I have lost touch with so many friends these past few years. Having a child and being present for your family does that to you, and while I wouldn’t say motherhood is isolating, it’s insular.
My best buddy is my 20-month-old daughter. My childless friends find it difficult to relate, to understand why I no longer have the freedom to run out of the house, to have dinner, go for a hike, have a getaway weekend. Everything has to be planned, and it’s a choice to be at home with my daughter and have my energy swallowed up by her.
I used to be one of those people who didn’t understand what parenting was like. I was single and had all the freedom in the world. I am sure I neglected the mothers my friends became; I didn’t understand what they were going through, how much they needed me or a knock at the door and some companionship even with a toddler in tow.
Now, I understand.
My life is broken up into parts: before nap and after nap; before snack and after snack; before and after; before and after, like my life. Before, I had nothing to cater to but myself; after, I am a third wheel in my own life.
Do I miss the old me, the old friends, the old way of life? I’m glad I lived it–glad for all the travels, meals out, movies seen, plane rides, love affairs, and books read on lazy weekends. It makes it easier to be still and present in this new life.
My house used to be organized; now it’s lived in. Toys scattered everywhere, a baby breakfast chucked off the high chair, endless dishes, cooking and cleaning, chasing little legs and busy hands. I finally understand why people say life goes by so fast when you have kids, because when it’s so full, when your energy is so completely consumed and all senses are burning and churning, time flies by. Being alone means so much to me now when it once felt like such a burden.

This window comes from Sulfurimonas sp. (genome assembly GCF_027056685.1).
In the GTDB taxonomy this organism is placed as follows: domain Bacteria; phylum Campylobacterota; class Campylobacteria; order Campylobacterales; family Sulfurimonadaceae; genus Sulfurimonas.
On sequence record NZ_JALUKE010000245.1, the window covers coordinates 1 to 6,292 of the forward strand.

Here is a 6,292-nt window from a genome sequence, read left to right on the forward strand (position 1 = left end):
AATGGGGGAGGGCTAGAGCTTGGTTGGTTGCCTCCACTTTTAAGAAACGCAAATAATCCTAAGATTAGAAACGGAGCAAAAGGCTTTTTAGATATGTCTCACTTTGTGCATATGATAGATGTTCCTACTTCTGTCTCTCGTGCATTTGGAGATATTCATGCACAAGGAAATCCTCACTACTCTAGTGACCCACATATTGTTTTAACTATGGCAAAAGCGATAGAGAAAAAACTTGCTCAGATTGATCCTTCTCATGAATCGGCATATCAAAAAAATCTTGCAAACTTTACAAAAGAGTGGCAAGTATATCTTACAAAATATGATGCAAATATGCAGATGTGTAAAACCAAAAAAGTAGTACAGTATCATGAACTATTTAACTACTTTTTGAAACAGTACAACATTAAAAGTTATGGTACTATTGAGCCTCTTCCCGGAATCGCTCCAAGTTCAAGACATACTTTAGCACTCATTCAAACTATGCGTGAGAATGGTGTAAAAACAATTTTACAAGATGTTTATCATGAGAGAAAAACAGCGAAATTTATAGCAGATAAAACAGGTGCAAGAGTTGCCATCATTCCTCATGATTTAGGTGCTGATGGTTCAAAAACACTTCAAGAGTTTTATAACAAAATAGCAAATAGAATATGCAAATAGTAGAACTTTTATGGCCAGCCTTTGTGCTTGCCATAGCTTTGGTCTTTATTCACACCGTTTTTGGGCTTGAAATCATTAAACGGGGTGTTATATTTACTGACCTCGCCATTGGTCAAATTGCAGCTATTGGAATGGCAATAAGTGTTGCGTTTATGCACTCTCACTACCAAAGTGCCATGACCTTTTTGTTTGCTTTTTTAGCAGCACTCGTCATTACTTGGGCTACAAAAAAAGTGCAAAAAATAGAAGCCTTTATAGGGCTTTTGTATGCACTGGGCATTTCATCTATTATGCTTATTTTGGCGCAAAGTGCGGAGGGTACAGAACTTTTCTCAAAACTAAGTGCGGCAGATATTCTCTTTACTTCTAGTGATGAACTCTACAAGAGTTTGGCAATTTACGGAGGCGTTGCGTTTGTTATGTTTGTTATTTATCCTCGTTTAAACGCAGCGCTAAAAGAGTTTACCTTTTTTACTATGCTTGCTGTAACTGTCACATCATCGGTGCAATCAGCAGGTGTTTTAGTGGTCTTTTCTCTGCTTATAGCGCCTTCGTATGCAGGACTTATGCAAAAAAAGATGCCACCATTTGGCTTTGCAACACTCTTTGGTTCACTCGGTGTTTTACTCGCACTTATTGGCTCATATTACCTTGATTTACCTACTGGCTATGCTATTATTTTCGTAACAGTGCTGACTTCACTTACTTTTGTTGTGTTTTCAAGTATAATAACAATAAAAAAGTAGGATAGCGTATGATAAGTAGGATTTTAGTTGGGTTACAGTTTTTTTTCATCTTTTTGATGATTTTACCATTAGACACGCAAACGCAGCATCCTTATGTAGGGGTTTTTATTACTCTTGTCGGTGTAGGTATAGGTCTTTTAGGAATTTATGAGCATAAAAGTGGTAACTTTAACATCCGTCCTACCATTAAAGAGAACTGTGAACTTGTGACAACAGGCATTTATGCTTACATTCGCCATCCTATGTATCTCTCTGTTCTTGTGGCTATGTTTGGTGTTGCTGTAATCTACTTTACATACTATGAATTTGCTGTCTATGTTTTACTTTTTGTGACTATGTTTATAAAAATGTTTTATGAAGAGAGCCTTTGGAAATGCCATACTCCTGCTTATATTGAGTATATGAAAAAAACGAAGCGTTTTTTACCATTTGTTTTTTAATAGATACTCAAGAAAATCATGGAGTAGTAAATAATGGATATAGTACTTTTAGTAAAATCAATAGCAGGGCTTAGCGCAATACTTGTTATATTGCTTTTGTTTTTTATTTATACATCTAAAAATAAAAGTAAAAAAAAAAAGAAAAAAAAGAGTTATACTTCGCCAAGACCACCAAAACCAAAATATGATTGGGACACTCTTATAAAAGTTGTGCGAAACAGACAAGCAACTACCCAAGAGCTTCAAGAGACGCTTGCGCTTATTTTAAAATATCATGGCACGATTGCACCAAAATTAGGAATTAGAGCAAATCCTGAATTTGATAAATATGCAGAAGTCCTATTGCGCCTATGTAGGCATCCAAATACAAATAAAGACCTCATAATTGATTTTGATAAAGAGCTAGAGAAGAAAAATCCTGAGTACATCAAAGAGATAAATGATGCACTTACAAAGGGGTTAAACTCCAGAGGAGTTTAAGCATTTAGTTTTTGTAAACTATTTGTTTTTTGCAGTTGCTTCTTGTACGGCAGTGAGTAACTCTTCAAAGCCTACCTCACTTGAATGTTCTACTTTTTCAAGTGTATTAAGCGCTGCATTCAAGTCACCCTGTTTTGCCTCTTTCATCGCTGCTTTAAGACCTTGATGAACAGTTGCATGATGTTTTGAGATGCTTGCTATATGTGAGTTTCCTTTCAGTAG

But even after a few stolen hours alone, I look forward to seeing my daughter, smelling her hair, watching her sleep so soundly after a morning of playing her heart out. Then I get her bottle and we walk and soak up the outside. My daughter is running next to me no longer crawling or helpless. She’s a little person who laughs from her belly and it makes me smile and tear up at the same time. She’s such a beautiful wild untamed creature. And it’s my little creature coming into her own as she flutters through the leaves, picking them up and crushing the gold dust in her tiny hands, cheeks red in the fall sun, blond streaks blowing on her forehead. We follow the walk with dinner, then play time, then bath time. Routine. I grew up with routine, and it’s been something to fall back upon instead of insanity.
I may have lost touch with friends along the way, but that’s the ebb and flow of life, what we understand about each other and what we don’t. I was so much more selfish before my daughter. I find myself more selfless with her in my life, more cognizant and compassionate of others’ struggles, what people may be going through behind a casual smile.
My daughter has made me a better friend.